So this next version tweaks the previous version by playing a parallel harmony at some overtone based on the sum of the digits in the palindomic number being played - for example, if the notes in the melody are 975579 then the pitches are 42 *.x [9,7,5,5,7,9];

I brough down the base frequency from the key of 16hz to the key of 11000/768 hz, and then made the wait time as the iterator counted down be 64 times that frequency. (So the rhythms are still related at an octave ratio to the pitches to try to squeeze out some interesting phase-cancellation effects in how the pitches overlap).

(

//set up a Routine that will iterate 999 * 999 times.

Routine{

999.do({|j|

var jj = 999-j;

999.do({|i|

var n =((999-j) * (999-i)).asString,c=0,s;

//test if the string representation of n is a palindrome

(n.reverse==n).if ({

//it is - let's play some notes

Routine {

/* we'll use the sum of the

digits of n as a musical parameter */

var sumDigits=0;

n.size.do({|d|

sumDigits = sumDigits + n.at(d).digit;

});

//step through each of the digits of n

n.size.do({|k|

//we'll play 2 notes for each digit

var s = [1,0], freq, octave;

//a pair of notes, in a base octave, and harmonized at an overtone

octave = [{((1/((12/11)/1000))/64) * sumDigits},{((1/((12/11)/1000))/128) * (2**sumDigits.log2.floor)}];

//iterate through [0,1] and play the 2 notes

s.collect({|t|

var ss;

ss = Synth("sine");

//the frequency is octave * kth digit of n

freq = (n.at(k).digit +1) * (octave[t]);

/* amplitude follows a pink noise curve, release gets longer as the sequence progresses,

and pan spreads more as the sequence progreses. The amplitude envelope is a sharp percussive curve. */

ss.set(\freq,freq ,\atk,0.001,\rel,((i+3).log + (j+3).log).clip(0.1,7)*2/3,

\pan,(j/1000)* (-1**i) *2/3,\amp,0.3 * (1/(freq+128)),\sus,-32,\gate,1);

});

//change the rhythm of the notes - each palindomic melody is based on a factor of the palindromic number

((1/ (jj.factors.wrapAt(i)).log2.ceil)).wait;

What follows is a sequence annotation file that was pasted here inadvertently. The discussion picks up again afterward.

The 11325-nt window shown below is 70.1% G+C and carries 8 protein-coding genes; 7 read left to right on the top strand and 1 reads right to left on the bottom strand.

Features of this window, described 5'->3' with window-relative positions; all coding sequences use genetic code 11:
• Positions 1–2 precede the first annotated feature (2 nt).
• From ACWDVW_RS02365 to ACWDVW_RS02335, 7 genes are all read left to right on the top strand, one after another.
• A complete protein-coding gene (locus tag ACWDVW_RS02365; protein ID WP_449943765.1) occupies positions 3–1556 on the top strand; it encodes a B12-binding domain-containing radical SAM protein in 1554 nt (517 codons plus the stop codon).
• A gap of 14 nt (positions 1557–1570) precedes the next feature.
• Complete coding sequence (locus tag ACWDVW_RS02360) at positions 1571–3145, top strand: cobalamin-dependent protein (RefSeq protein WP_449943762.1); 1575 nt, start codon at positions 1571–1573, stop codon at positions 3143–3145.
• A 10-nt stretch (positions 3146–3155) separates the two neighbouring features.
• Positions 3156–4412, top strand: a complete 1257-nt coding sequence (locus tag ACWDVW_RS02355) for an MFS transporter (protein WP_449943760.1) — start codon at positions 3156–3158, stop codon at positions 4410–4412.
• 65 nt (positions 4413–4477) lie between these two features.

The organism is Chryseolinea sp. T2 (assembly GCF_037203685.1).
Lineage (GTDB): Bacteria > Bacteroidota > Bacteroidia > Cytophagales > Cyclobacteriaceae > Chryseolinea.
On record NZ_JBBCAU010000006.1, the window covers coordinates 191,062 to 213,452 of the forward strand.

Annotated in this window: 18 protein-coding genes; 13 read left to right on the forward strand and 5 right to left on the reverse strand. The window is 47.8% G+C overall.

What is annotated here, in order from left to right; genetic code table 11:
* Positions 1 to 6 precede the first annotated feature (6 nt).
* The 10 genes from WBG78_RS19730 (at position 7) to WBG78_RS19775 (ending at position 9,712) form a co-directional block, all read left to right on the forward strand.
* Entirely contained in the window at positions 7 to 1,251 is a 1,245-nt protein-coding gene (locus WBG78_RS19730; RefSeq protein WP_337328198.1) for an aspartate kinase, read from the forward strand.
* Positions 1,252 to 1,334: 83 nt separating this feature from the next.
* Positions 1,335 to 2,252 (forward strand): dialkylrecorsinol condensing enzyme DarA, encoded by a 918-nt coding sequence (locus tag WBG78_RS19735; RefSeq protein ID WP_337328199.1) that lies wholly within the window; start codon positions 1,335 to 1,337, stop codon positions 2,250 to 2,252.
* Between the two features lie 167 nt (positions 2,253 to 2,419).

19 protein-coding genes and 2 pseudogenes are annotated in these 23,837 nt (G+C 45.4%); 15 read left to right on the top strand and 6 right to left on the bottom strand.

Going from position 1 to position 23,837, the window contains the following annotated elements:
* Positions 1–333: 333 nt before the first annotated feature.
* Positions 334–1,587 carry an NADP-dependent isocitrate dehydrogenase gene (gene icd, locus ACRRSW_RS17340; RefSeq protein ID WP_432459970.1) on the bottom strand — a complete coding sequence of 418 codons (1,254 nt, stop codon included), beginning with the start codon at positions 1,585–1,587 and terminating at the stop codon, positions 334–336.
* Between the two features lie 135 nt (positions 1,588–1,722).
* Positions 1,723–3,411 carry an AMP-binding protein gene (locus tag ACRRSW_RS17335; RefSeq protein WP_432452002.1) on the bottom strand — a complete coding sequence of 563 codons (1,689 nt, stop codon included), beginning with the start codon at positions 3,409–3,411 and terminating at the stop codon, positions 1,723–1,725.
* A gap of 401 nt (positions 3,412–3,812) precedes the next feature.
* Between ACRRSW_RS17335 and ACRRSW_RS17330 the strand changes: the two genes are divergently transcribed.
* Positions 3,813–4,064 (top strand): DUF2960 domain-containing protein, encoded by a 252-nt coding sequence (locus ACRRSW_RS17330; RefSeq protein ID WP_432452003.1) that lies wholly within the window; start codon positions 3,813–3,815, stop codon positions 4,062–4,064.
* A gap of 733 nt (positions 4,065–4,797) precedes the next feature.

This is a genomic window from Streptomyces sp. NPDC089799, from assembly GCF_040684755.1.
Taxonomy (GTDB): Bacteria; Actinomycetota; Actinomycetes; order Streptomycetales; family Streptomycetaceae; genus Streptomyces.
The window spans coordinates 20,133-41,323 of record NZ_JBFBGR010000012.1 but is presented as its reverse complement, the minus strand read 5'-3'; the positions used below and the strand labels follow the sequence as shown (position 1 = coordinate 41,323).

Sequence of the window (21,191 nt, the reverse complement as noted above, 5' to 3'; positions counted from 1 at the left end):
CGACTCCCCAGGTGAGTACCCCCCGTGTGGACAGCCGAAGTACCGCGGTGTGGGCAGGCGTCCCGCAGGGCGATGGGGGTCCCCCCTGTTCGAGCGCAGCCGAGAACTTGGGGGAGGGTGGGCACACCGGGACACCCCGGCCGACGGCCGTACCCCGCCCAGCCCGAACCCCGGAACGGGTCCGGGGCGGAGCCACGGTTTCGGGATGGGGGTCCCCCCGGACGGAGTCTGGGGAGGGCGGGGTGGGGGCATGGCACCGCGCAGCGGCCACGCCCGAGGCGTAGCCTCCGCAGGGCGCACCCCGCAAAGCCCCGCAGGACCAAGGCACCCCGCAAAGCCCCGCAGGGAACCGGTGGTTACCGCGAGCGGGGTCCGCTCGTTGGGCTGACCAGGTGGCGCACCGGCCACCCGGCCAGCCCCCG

});

}.play;

p.add([999-j,999-i,n.asInt]);

});

((12/11) / 1000).wait;

});

});

}.play;

)

4.0 by Backtrace

Even with all of the rhythmic complexity, it feels like the notes come in clusters - around every 11th time through the loop, for example. This got me thinking into what it is that actually makes a number palindromic, and if it has anything to do with it being the product of numbers that must have palindromic prime factors.

The next sonification I made was rhythmically simpler, but harmonically the same - as the outer iterator counts down, if any products in the inner loop of 999 numbers contain palindromes, it plays all of them at once, waits for 1 second, and then moves to the next in the list (if there are no palindromes, it gets skipped with no wait). The rhythms of the palindromic melodies are also simpler - just 1 beat per second divided by the number of digits, so a melody is always 1 second long.

(

Routine{

999.do({|j|

var jj =999-j, doWait = 0;

(jj).post;

jj.factors.postln;

999.do({|i|

var n =((jj) * (999-i)).asString,c=0,s;

(n.reverse==n).if ({

n.postln;

doWait = 1;

Routine {

var sumDigits=0;

n.size.do({|d|

sumDigits = sumDigits + n.at(d).digit;

});

n.size.do({|k|

var s = [1,0], freq, octave;

octave = [{16 * sumDigits},{8* (2**sumDigits.log2.floor)}];

s.collect({|t|

var ss;

ss = Synth("sine");

freq = (n.at(k).digit +1) * (octave[t]);

ss.set(\freq,freq ,\atk,0.001,\rel,n.size,\pan,(j/1000)* (-1**i) *2/3,\amp,(jj.log10 /10) * (1/(freq+128)),\sus,-32,\gate,1);

});

(1/n.size).wait;

});

}.play;

p.add([999-j,999-i,n.asInt]);

},{

0.wait

});

});

doWait.wait;

});

}.play;

)

4.1 by Backtrace

## Wednesday, January 19, 2011

### Problem 4 - Palindromic Numbers

A palindromic number reads the same both ways. The largest palindrome made from the product of two 2-digit numbers is 9009 = 91 99.

Find the largest palindrome made from the product of two 3-digit numbers.

My first attempt at this is pretty straightforward brute-force code:

Start with 999 * 999 and iterate downward (999 * 998, 999* 997, 999 * 996 ... 999 * 1, 998 *999, 998 * 998) It's even less efficient than 999-squared since it doesn't remember that multiplication is reversible, so it would do both 999 * 998 and 998 * 999.

The algorithm coverts the digits into a string, then does a comparison w/ the reverse of the string, and if they match, adds them to a List. I only do 10,000 checks since my assumption was that the winning number, being the highest sum of digits, it would have to have a lot of 9's in it, probably beginning and ending w/ a 9.